APPENDIX

Vanished Arizona

CHAPTER I

GERMANY AND THE ARMY

The stalwart men of the Prussian army, the Lancers, the Dragoons, the Hussars, the clank of their sabres on the pavements, their brilliant uniforms, all made an impression upon my romantic mind, and I listened eagerly, in the quiet evenings, to tales of Hanover under King George, to stories of battles lost, and the entry of the Prussians into the old Residenz-stadt; the flight of the King, and the sorrow and chagrin which prevailed.

For I was living in the family of General Weste, the former stadt-commandant of Hanover, who had served fifty years in the army and had accompanied King George on his exit from the city. He was a gallant veteran, with the rank of General-Lieutenant, ausser Dienst. A charming and dignified man, accepting philosophically the fact that Hanover had become Prussian, but loyal in his heart to his King and to old Hanover; pretending great wrath when, on the King's birthday, he found yellow and white sand strewn before his door, but unable to conceal the joyful gleam in his eye when he spoke of it.

The General's wife was the daughter of a burgomaster and had been brought up in a neighboring town. She was a dear, kind soul.

The house-keeping was simple, but stately and precise, as befitted the rank of this officer. The General was addressed by the servants as Excellenz and his wife as Frau Excellenz. A charming unmarried daughter lived at home, making, with myself, a family of four.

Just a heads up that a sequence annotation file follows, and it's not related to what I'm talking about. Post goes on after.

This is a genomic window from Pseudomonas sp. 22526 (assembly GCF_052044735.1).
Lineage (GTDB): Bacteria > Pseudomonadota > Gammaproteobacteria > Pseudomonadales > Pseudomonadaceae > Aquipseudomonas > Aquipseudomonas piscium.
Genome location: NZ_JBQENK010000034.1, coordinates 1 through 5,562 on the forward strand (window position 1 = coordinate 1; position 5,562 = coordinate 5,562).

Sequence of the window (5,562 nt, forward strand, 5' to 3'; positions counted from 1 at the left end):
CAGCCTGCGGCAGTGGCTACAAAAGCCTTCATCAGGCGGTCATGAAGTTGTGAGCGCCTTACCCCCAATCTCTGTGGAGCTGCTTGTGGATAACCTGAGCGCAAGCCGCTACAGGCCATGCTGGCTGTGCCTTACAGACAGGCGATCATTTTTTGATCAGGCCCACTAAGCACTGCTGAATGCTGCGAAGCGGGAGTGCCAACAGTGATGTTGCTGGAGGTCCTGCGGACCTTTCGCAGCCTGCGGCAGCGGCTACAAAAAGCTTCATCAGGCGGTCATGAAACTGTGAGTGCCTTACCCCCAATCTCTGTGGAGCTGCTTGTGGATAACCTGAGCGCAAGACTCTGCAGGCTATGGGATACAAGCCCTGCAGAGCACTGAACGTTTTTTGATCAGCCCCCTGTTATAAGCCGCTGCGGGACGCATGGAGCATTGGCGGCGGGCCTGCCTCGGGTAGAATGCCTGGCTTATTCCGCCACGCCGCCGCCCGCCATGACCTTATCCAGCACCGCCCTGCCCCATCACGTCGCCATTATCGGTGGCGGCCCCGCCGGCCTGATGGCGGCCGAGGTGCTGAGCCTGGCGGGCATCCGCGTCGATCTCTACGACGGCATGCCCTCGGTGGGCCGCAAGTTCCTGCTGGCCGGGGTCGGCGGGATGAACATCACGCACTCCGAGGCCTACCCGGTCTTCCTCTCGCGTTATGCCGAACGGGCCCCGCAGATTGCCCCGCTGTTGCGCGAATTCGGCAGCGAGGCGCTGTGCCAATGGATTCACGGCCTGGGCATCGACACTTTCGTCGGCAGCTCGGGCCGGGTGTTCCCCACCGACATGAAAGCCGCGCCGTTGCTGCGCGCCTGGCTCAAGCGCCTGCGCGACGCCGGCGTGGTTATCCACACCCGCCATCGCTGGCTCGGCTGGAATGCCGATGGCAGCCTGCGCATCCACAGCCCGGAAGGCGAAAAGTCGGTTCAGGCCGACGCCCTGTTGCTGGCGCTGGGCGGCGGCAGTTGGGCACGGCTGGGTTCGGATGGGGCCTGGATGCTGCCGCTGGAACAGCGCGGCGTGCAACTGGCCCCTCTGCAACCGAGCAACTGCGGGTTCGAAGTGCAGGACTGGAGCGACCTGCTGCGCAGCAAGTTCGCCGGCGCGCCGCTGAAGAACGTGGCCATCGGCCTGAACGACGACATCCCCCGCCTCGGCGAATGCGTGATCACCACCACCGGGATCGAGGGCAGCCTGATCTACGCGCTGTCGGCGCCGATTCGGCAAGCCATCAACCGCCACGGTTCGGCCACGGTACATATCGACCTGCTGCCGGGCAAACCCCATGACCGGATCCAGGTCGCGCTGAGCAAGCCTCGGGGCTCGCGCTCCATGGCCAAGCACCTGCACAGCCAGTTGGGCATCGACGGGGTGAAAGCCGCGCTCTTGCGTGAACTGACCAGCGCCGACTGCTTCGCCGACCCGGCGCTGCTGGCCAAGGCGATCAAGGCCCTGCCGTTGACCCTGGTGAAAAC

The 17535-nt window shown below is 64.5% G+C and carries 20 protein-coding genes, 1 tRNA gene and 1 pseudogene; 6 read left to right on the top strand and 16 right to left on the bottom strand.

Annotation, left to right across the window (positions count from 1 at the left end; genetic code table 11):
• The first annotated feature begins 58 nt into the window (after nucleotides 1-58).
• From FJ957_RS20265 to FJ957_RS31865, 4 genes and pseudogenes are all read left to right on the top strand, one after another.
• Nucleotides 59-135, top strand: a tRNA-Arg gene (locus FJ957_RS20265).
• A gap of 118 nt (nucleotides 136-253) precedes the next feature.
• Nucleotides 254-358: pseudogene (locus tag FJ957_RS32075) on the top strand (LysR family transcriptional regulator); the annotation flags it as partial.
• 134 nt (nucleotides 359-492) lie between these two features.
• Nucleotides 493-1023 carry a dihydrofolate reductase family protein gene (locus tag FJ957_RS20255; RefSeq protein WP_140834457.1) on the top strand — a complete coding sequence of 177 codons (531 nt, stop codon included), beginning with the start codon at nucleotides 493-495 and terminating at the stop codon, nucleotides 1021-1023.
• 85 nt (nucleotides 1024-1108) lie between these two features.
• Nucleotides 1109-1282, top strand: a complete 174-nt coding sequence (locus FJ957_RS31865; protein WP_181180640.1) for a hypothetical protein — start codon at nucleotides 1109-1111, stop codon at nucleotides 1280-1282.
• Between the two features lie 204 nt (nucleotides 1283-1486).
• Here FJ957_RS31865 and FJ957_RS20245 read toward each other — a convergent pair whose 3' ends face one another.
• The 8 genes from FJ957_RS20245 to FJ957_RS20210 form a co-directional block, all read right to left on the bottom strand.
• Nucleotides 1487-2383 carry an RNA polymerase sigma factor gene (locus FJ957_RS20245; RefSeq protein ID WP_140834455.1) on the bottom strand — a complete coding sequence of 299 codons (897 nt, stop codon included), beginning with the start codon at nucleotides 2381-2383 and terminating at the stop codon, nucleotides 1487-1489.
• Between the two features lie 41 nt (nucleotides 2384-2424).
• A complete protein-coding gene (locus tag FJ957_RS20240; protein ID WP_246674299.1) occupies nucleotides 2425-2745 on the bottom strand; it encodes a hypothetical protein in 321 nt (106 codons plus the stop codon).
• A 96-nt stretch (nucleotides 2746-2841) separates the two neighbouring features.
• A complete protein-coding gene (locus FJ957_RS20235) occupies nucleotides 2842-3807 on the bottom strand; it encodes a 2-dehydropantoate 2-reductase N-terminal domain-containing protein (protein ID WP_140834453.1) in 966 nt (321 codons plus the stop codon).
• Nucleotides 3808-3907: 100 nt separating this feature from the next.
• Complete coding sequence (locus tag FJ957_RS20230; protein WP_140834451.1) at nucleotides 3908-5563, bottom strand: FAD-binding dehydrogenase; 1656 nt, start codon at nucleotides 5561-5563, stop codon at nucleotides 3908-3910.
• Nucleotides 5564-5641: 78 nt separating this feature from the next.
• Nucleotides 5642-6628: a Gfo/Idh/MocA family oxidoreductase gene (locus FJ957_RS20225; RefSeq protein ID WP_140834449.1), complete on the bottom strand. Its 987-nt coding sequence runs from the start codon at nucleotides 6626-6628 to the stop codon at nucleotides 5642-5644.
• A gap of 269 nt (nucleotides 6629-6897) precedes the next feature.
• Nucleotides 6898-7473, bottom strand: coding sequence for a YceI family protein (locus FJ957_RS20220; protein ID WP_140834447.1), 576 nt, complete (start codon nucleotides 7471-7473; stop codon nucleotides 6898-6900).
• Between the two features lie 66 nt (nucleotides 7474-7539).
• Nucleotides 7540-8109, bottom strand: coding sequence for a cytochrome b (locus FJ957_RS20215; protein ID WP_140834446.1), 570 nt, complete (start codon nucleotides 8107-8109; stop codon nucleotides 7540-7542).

Life was spent quietly, and every evening, after our coffee (served in the living-room in winter, and in the garden in summer), Frau Generalin would amuse me with descriptions of life in her old home, and of how girls were brought up in her day; how industry was esteemed by her mother the greatest virtue, and idleness was punished as the most beguiling sin. She was never allowed, she said, to read, even on Sunday, without her knitting-work in her hands; and she would often sigh, and say to me, in German (for dear Frau Generalin spoke no other tongue), "Ach, Martha, you American girls are so differently brought up"; and I would say, "But, Frau Generalin, which way do you think is the better?" She would then look puzzled, shrug her shoulders, and often say, "Ach! times are different I suppose, but my ideas can never change."

Now the dear Frau Generalin did not speak a word of English, and as I had had only a few lessons in German before I left America, I had the utmost difficulty at first in comprehending what she said. She spoke rapidly and I would listen with the closest attention, only to give up in despair, and to say, "Gute Nacht," evening after evening, with my head buzzing and my mind a blank.